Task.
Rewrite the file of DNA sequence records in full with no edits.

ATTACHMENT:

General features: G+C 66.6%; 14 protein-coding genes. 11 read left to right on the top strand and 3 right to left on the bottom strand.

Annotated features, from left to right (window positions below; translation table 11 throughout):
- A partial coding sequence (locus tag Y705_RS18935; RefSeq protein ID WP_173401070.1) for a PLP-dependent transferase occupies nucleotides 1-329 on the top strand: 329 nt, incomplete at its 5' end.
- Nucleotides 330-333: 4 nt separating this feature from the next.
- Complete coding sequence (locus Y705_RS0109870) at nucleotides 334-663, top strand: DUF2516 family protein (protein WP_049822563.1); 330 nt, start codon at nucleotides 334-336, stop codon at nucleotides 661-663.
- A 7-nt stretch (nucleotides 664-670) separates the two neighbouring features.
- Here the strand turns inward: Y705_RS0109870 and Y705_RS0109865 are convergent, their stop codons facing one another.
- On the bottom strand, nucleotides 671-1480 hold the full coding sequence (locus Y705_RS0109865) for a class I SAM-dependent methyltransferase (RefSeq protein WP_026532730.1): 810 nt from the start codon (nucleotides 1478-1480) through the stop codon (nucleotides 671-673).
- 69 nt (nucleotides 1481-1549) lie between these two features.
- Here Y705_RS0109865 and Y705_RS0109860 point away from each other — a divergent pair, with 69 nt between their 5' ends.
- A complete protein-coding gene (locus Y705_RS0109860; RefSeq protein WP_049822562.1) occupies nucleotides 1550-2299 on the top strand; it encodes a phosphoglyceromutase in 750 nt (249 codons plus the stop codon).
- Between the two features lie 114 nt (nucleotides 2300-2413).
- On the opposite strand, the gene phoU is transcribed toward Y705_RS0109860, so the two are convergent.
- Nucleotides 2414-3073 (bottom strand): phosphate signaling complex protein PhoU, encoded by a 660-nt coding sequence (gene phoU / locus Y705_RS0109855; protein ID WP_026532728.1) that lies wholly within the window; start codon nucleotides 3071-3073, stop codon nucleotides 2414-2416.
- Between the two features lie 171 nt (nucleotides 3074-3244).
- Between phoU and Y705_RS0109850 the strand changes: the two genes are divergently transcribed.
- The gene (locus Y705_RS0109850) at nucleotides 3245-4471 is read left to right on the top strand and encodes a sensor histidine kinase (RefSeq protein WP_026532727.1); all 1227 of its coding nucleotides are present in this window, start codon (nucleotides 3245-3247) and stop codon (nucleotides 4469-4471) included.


General features: G+C 66.6%; 14 protein-coding genes. 11 read left to right on the top strand and 3 right to left on the bottom strand.

Annotated features, from left to right (window positions below; translation table 11 throughout):
- A partial coding sequence (locus tag Y705_RS18935; RefSeq protein ID WP_173401070.1) for a PLP-dependent transferase occupies nucleotides 1-329 on the top strand: 329 nt, incomplete at its 5' end.
- Nucleotides 330-333: 4 nt separating this feature from the next.
- Complete coding sequence (locus Y705_RS0109870) at nucleotides 334-663, top strand: DUF2516 family protein (protein WP_049822563.1); 330 nt, start codon at nucleotides 334-336, stop codon at nucleotides 661-663.
- A 7-nt stretch (nucleotides 664-670) separates the two neighbouring features.
- Here the strand turns inward: Y705_RS0109870 and Y705_RS0109865 are convergent, their stop codons facing one another.
- On the bottom strand, nucleotides 671-1480 hold the full coding sequence (locus Y705_RS0109865) for a class I SAM-dependent methyltransferase (RefSeq protein WP_026532730.1): 810 nt from the start codon (nucleotides 1478-1480) through the stop codon (nucleotides 671-673).
- 69 nt (nucleotides 1481-1549) lie between these two features.
- Here Y705_RS0109865 and Y705_RS0109860 point away from each other — a divergent pair, with 69 nt between their 5' ends.
- A complete protein-coding gene (locus Y705_RS0109860; RefSeq protein WP_049822562.1) occupies nucleotides 1550-2299 on the top strand; it encodes a phosphoglyceromutase in 750 nt (249 codons plus the stop codon).
- Between the two features lie 114 nt (nucleotides 2300-2413).
- On the opposite strand, the gene phoU is transcribed toward Y705_RS0109860, so the two are convergent.
- Nucleotides 2414-3073 (bottom strand): phosphate signaling complex protein PhoU, encoded by a 660-nt coding sequence (gene phoU / locus Y705_RS0109855; protein ID WP_026532728.1) that lies wholly within the window; start codon nucleotides 3071-3073, stop codon nucleotides 2414-2416.
- Between the two features lie 171 nt (nucleotides 3074-3244).
- Between phoU and Y705_RS0109850 the strand changes: the two genes are divergently transcribed.
- The gene (locus Y705_RS0109850) at nucleotides 3245-4471 is read left to right on the top strand and encodes a sensor histidine kinase (RefSeq protein WP_026532727.1); all 1227 of its coding nucleotides are present in this window, start codon (nucleotides 3245-3247) and stop codon (nucleotides 4469-4471) included.